Re:THEN YOU DO IT MISTER HIGH AND MIGHTY !! (5, Insightful)

houstonbofh (602064) | about a year ago | (#40351617)

I suspect your definition of "realistic time frame" is a bit different than some people (especially those who consider Linux their primary OS, and won't touch Windows).

I only run Linux on my desktop, laptop, media PC, and work PC. Also, my fiancée only runs Linux. Last time I rebuilt my Desktop, about a year ago, I used a GTX550Ti, and the drivers were prebuilt in a PPA for Ubuntu.

When I buy new hardware, I wouldn't want to wait months/years to use it... So nVidia clearly considers Linux a second-class citizen, which may be OK for you, but not for some.

Everyone considers Linux a second-class citizen. nVidia just threats their second class better than most. Even HP takes a while to release drivers for new printers...

It doesn't mean that the companies are any better - but nVidia's "high road" as you make it out to be really just makes them the bottleneck when it comes to hardware driver support. It puts them in a position where they MUST create the drivers in a timely fashion, because there is no other choice.

Whereas, with other vendors, the existing reference drivers can often be fiddled with to gain partial support for new hardware, and as specifications are released, anyone with the know-how can begin adding support for that hardware - the bottleneck becomes the availability of talent and motivation.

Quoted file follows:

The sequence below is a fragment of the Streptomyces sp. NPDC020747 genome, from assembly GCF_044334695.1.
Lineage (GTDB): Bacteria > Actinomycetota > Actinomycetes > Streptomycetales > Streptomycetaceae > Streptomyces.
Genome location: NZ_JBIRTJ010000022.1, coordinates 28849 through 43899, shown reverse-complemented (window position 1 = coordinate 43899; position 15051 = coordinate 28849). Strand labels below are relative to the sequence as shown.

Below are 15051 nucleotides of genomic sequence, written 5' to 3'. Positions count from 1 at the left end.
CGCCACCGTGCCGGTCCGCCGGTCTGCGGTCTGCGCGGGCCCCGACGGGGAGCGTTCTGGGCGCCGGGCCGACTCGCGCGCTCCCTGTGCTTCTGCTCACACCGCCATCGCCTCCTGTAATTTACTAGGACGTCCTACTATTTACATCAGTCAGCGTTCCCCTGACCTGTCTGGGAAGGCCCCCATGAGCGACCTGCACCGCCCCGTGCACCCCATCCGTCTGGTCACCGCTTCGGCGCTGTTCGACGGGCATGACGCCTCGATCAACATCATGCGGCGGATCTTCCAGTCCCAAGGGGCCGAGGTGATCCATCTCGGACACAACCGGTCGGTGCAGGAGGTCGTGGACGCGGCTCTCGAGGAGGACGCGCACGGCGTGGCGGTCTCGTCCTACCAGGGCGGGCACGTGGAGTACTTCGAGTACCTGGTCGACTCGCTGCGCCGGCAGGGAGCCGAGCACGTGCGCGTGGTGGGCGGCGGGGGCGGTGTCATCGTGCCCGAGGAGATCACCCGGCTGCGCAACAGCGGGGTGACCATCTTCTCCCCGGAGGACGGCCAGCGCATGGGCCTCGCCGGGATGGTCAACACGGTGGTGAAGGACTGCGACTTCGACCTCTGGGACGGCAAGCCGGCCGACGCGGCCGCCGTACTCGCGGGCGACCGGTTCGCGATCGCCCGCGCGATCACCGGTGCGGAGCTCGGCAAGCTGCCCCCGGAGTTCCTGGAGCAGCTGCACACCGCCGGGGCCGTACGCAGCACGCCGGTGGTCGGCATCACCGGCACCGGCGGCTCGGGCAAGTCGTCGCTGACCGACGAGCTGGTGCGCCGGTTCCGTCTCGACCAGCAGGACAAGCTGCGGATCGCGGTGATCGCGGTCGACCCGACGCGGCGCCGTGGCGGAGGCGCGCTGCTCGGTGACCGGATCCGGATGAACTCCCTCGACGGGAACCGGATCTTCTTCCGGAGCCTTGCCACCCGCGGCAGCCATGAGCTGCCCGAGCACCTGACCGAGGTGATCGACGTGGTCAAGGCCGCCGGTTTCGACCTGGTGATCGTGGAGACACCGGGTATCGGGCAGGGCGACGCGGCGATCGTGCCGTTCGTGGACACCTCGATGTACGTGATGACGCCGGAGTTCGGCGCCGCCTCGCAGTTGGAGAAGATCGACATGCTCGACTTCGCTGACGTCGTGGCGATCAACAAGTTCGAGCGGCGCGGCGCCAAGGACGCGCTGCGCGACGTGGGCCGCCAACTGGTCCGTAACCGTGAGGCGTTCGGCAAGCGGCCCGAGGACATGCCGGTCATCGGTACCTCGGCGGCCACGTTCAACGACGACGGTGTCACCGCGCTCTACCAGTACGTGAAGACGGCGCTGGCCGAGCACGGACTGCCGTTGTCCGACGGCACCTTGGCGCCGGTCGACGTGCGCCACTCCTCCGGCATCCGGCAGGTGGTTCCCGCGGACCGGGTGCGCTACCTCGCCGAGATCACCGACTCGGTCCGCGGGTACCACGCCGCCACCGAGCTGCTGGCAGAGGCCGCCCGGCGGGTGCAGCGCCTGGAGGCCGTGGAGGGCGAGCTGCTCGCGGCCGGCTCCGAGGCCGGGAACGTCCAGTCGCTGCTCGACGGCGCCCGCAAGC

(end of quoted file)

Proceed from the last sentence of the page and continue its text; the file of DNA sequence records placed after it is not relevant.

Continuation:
So that is why the ATI drivers are so amazing, and support the latest stuff! No, wait a minute... They only support a narrow range of product before they fall off, and you get the 2D only version.

Anyhow, I take a different road - I avoid high-end graphics hardware entirely, and since I'm not a "gamer", it doesn't matter to me. I just use hand-me-down hardware that people give me and I'm content with it - but I do usually favor AMD's graphics chips since they are more open by nature.

For someone not that interested in graphics drivers, you sure have a strong opinion. And actually, for your case, I would recommend Intel over ATI. PErhaps because to me, graphics are important, and stability more so.

Re:THEN YOU DO IT MISTER HIGH AND MIGHTY !! (0)

Anonymous Coward | about a year ago | (#40351739)

Actually, I don't run Linux - but I do run Haiku, and therefore nVidia means absolutely nothing to me.

Intel and AMD are the only two possible choices because they both have drivers.

Re:THEN YOU DO IT MISTER HIGH AND MIGHTY !! (3, Insightful)

recoiledsnake (879048) | about a year ago | (#40351619)

> but I do usually favor AMD's graphics chips since they are more open by nature.

We've been hearing about AMD's opening specs and drivers drivers for what, close to 5 or 6 years now?

http://tech.slashdot.org/story/07/09/06/1335230/amd-to-open-ati-specs [slashdot.org]

http://linux.slashdot.org/story/08/12/30/0337204/amd-releases-open-source-r600700-3d-code [slashdot.org]

And even after all that, getting 3D accel, multimonitor etc. to reliably work has been extremely painful compared to Nvidia binary blobs which pretty much work for common scenarios like fully accel 3d gaming(I remember playing UT2004 a very good FPS on Linux with those drivers). So this means that either AMD/ATI has failed at providing open specs and code or that the community hasn't fully stepped up to convert those specs into "Working(TM)" drivers. Which is it?

Meanwhile, I hope someone sensitive at Nvidia does not take this tongue-in-cheek comment personally and decrease the priority and allocated to the Nvidia binary drivers development because they feel that's it not helping them in the community to do more than their rivals in the business.

Re:THEN YOU DO IT MISTER HIGH AND MIGHTY !! (0)

Anonymous Coward | about a year ago | (#40351787)

If it turns out that nVidia gets pissed and then takes their ball and heads home... nVidia fans will have gotten what they deserved.

Bow to your masters, kiss their feet, and tell them how wonderful they are, and maybe they'll bless you with binary blobs.